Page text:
End Of Season Ski Touring In Chamonix
After the Easter holidays Chamonix gets quiet. The town is now all green and flowery, snow is settling on the high mountain faces, and barbecues are held everywhere (even on Mer de Glace!). We have been busy ski touring and ski mountaineering around Chamonix, escaping the pollen invasion by staying in the mountains, but occasionally coming down to attend a barbecue or two… This is holiday times for us in Chamonix, and we will keep on skiing as long as the snow is there (probably another 3 weeks).
Updates on the blog about the skiing conditions in Chamonix have thus been absent since the first week of April. But there has at least been a steady stream of photos posted on Facebook and updates on Twitter, and we have made 4 photo galleries from big mountain ski tours.
Route and Snow Conditions In Chamonix
Week 14, Wolfgang spent ski touring in the Lyngen Alps, Noway, hitting the perfect weather and spring-snow conditions. In Chamonix we were still skiing powder, but the fresh snow got quickly heavier and the avalanche accidents were frequent in Haute-Savoie.
The week after, the valley didn’t see much fresh snow, and the snow settled. Ski touring in the Aiguilles Rouges was still on as well as the glacier runs in the Swiss side above Le Tour, even though the snow cover on the trails out to the valley roads started to break up. Typically we skied powder up high, possibly a short section of crust, and transformed spring snow lower down.
The last two weeks 16 & 17, is normally considered as late- or even off-season for skiing in the Alps. There is a lot less holiday visitors coming to Chamonix due to the closing of the lift systems and uncertain snow conditions. This time of the year is not like in the powder season when you easily find exceptional skiing every day, now you need to be patient and wait for the right conditions. We take the time to do big ski tours with friends. There has been only a few light snow falls, and the snow has transformed to compact spring snow also in the high mountains and disappeared completely from the lower slopes.
Grand Montets have still been a busy place in the mornings, due to lots of keen alpine climbers, randonneurs and extreme skiers running to reserve “their route” in the Argentiere basin. Also the time to ski Mont Blanc is here and almost every day more tracks have been added to the north face.
However some really impressive serac falls have occurred, and getting to Mt Blanc is a bit complicated and involves a certain risk via the popular routes.
Witnessing the serac fall from Glacier Rond triggering an enormous avalanche, definitively put us off regarding all skiing below the west side of Aiguille du Midi, but many people still do this traverse on their way to the Grand Moullet hut.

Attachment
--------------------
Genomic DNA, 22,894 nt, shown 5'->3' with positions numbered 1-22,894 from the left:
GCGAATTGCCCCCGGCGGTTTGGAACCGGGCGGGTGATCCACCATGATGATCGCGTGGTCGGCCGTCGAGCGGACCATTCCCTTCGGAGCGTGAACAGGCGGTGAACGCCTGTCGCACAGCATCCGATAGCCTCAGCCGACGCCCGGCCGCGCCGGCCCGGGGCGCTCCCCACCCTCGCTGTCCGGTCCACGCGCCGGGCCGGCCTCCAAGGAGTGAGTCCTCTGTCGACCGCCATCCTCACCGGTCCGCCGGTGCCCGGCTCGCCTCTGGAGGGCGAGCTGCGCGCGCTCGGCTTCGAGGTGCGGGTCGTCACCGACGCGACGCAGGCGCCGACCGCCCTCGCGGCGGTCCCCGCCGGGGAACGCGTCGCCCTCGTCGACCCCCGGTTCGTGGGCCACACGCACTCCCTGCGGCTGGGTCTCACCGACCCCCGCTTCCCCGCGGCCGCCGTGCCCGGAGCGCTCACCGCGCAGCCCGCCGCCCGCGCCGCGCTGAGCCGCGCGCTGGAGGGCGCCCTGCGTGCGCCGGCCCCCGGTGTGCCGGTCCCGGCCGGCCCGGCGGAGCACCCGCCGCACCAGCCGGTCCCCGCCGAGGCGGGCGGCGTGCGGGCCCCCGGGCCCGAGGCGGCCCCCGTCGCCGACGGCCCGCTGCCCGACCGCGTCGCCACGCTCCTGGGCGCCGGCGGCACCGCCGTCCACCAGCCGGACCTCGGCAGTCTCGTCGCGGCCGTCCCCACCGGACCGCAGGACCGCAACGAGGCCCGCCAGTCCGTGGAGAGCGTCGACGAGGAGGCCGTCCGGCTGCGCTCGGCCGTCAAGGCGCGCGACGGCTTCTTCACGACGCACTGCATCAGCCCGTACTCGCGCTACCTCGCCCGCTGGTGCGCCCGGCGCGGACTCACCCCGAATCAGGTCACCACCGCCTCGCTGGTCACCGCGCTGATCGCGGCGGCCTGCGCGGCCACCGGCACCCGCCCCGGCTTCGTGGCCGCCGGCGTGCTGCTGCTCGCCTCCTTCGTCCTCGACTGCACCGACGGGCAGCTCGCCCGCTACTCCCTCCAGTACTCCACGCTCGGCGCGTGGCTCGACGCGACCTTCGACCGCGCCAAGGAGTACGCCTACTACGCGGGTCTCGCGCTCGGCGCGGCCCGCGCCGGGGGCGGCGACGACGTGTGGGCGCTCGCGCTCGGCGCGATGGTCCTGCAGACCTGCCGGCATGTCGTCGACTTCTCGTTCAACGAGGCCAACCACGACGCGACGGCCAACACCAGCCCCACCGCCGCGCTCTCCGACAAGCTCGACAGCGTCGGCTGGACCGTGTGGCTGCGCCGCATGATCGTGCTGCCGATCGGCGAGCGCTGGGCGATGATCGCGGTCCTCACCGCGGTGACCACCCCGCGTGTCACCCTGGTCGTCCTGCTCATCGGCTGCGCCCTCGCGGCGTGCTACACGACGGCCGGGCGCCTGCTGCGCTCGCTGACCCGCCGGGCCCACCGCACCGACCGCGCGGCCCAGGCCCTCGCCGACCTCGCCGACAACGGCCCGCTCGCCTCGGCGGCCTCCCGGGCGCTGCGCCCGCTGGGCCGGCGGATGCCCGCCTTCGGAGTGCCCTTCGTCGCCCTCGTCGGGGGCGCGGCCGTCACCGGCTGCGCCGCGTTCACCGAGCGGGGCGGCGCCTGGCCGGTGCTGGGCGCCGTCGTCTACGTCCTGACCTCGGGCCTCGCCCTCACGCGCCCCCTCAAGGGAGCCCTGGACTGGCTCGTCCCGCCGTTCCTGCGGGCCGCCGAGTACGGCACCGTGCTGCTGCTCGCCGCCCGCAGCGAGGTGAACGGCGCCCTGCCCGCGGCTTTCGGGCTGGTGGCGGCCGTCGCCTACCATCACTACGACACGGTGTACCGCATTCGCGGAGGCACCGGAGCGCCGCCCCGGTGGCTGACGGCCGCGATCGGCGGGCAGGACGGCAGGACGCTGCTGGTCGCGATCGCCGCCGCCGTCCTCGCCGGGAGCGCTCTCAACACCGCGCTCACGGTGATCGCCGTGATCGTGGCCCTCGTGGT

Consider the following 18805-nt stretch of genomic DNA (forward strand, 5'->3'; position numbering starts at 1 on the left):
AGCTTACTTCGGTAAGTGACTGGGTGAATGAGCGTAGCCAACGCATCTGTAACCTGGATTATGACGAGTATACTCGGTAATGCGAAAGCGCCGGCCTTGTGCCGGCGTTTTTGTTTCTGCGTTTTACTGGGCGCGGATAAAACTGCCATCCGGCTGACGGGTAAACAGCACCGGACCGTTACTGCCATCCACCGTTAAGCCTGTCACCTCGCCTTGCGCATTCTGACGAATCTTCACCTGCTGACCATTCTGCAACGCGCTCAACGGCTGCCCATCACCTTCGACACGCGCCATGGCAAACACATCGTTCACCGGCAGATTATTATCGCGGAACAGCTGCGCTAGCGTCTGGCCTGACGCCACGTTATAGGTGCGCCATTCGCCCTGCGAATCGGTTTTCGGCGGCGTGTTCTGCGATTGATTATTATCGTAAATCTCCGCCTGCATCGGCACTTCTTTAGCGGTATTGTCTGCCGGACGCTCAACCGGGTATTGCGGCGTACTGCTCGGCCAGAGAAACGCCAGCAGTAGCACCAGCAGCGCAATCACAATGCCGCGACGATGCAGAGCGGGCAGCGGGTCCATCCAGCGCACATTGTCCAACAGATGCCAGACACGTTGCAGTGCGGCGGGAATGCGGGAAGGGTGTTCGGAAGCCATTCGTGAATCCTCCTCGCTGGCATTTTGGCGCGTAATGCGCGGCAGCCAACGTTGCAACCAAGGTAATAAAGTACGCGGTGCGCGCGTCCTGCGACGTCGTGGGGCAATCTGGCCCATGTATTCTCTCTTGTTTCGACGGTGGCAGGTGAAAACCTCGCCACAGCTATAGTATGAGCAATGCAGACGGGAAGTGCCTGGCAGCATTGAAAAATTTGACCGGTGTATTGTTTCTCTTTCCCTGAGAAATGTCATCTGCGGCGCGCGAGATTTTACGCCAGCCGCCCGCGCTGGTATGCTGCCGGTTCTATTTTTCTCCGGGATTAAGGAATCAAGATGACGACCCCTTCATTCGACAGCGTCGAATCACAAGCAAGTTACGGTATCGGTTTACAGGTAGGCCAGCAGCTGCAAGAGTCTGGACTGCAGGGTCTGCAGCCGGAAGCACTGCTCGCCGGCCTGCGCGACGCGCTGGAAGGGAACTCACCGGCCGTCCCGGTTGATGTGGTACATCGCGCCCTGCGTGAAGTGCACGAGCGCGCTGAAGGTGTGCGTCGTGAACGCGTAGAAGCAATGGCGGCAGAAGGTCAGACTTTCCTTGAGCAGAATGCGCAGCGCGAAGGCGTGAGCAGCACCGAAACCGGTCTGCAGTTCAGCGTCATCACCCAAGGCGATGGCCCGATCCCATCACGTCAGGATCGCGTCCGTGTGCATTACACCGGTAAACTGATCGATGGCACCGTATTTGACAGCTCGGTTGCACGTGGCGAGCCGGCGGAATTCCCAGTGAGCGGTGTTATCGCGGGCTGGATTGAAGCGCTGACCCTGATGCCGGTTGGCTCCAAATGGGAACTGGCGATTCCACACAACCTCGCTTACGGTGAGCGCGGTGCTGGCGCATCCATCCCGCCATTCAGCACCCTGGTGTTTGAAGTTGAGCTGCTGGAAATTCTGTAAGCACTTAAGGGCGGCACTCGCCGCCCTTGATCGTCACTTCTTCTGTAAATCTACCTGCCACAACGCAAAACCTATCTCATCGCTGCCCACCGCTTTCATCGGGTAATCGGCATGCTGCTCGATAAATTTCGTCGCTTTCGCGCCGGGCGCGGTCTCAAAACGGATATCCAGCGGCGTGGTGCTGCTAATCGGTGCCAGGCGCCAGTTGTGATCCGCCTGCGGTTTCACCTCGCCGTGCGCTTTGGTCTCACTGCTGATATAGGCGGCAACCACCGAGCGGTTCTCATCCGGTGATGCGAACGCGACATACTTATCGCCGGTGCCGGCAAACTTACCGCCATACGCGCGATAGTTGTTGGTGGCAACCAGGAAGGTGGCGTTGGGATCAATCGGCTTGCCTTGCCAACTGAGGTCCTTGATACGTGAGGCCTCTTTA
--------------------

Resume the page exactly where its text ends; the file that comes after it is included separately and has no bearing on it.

Temperatures have been rising through out April pushing freezing levels up to 3500m during the days, but in general, refreezing of the snow over night have been good thanks to clear skies. To ski or climb safely, earlier and earlier starts have been necessary. Many ski tours now requires sleeping in a hut and to start skinning before sunrise. For example, the last two east faces we skied (of Point d’Orny and the Tour Noir), we skied in perfectly soft surface-snow with a still solid base at 9am. This also allows to ski the lower glacier slopes before the snow gets too warm.
Some Ski Tours…
The sunny and warm weather has allowed both day tours and multi-day ski tours in the area. One tour has led us to the next as we have screened the mountain faces for runs in good conditions.
On the 16 of April we climbed Aiguille d’Argentiere and skied the Barbey couloir, a north-east face that at the time still had powdery snow. On the mountain opposite on the Swiss side we found our next objective – to ski the NW face of Grand Lui. Returning one week later we skied this in perfect corn snow in the afternoon. The views from the summit of Grand Lui revealed the great looking ski down the east side of Col Superieure du Tour Noir, which we returned to ski in the early morning a few days later.
Many lines in the Argentiere basin have been in good conditions both for skiing and ice/snow climbing. On April 18 we had great powder in the bottom half of Col de Courtes, but did not go to the top due to changeable snow conditions. Sitting on the glacier down in the Argentiere basin can be highly entertaining on a sunny day, watching skiers coming down all the impressive lines on the north faces.
We have visited two mountain huts recently, Refuge d’Argentière and Cabane Treint. Both are newly renovated huts with very friendly staff. The huts were not too crowded even in the weekend and the visits were over-all good experiences.
On all the lines we have skied (except for the Barbey) we have been alone. It is very nice not to have any stress, racing other parties when climbing up or skiing down steep couloirs for example. Also the mountains make a wilder impression when no one is around.
This weekend (already started friday afternoon) a lot of precipitation is forecasted and the falling temperatures will hopefully bring snow down to 1800m. Meaning that this was not at all the end of the skiing season!
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- Saturday, May 1st, 2010 at 4:22 pm